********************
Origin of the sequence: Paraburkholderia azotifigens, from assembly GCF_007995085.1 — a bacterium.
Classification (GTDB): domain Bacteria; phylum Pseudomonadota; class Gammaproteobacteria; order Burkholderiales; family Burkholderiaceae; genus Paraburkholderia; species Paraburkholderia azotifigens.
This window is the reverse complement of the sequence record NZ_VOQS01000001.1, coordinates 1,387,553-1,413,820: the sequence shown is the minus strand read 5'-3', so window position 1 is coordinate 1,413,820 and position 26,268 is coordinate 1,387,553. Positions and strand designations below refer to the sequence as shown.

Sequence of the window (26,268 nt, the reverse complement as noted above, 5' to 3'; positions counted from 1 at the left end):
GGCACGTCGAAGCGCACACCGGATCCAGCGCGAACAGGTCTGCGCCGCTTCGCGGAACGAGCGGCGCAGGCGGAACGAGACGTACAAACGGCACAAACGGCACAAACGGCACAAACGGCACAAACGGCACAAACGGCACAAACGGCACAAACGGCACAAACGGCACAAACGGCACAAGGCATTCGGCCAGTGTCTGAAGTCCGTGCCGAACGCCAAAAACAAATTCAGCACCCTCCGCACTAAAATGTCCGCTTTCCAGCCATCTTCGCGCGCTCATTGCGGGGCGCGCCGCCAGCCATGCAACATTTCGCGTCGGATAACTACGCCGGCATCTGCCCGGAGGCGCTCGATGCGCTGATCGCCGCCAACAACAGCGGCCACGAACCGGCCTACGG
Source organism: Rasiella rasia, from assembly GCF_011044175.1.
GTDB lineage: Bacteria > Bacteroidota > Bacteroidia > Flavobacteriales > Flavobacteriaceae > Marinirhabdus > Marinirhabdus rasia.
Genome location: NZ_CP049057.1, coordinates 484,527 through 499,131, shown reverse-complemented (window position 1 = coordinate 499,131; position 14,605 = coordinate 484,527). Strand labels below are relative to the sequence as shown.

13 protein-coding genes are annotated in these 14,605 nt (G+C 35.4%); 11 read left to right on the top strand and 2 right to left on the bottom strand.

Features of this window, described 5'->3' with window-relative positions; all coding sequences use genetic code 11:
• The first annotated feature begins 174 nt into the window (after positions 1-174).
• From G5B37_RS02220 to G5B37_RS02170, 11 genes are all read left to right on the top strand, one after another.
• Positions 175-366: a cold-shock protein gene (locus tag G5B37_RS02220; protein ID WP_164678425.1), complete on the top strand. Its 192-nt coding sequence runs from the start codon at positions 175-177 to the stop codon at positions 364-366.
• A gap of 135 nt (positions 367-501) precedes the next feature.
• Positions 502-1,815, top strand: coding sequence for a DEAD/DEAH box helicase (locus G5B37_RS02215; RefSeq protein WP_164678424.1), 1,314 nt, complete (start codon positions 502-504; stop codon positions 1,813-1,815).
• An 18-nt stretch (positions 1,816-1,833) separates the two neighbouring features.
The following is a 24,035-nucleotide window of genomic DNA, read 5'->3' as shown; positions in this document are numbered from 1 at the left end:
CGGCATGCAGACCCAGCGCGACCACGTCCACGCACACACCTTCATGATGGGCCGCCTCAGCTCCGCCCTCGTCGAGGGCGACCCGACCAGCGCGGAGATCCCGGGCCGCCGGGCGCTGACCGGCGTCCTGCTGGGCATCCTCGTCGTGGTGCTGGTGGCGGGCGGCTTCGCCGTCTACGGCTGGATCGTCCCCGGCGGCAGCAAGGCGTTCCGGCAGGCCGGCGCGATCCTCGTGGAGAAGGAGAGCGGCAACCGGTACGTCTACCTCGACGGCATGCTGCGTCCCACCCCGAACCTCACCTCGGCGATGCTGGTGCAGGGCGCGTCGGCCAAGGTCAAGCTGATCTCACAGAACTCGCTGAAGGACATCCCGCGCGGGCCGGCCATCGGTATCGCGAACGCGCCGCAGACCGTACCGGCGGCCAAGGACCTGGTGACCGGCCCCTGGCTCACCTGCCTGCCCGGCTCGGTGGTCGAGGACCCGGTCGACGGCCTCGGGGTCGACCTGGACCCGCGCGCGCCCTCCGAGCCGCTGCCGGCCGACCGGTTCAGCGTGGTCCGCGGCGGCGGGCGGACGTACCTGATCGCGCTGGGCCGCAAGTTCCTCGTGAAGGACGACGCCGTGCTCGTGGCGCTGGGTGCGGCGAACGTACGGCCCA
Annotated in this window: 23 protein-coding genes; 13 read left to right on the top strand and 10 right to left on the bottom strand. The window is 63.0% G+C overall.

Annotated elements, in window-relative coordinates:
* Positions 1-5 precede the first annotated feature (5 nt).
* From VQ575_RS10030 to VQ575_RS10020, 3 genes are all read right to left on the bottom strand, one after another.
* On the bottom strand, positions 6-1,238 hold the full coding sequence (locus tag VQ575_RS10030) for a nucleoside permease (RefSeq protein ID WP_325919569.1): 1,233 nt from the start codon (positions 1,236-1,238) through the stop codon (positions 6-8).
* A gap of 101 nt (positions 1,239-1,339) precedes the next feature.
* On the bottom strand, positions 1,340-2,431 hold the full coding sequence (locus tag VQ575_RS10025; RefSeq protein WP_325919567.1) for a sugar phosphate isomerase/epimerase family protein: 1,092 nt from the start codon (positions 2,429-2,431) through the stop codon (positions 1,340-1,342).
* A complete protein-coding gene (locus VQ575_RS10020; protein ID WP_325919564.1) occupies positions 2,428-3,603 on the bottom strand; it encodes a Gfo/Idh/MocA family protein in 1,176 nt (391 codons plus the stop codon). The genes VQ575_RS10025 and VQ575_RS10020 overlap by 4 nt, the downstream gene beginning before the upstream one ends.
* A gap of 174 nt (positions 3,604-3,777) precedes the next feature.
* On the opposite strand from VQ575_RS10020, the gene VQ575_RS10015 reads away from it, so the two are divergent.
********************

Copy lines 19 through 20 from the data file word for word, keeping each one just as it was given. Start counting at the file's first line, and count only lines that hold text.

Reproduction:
Annotated in this window: 23 protein-coding genes; 13 read left to right on the top strand and 10 right to left on the bottom strand. The window is 63.0% G+C overall.

Annotated elements, in window-relative coordinates: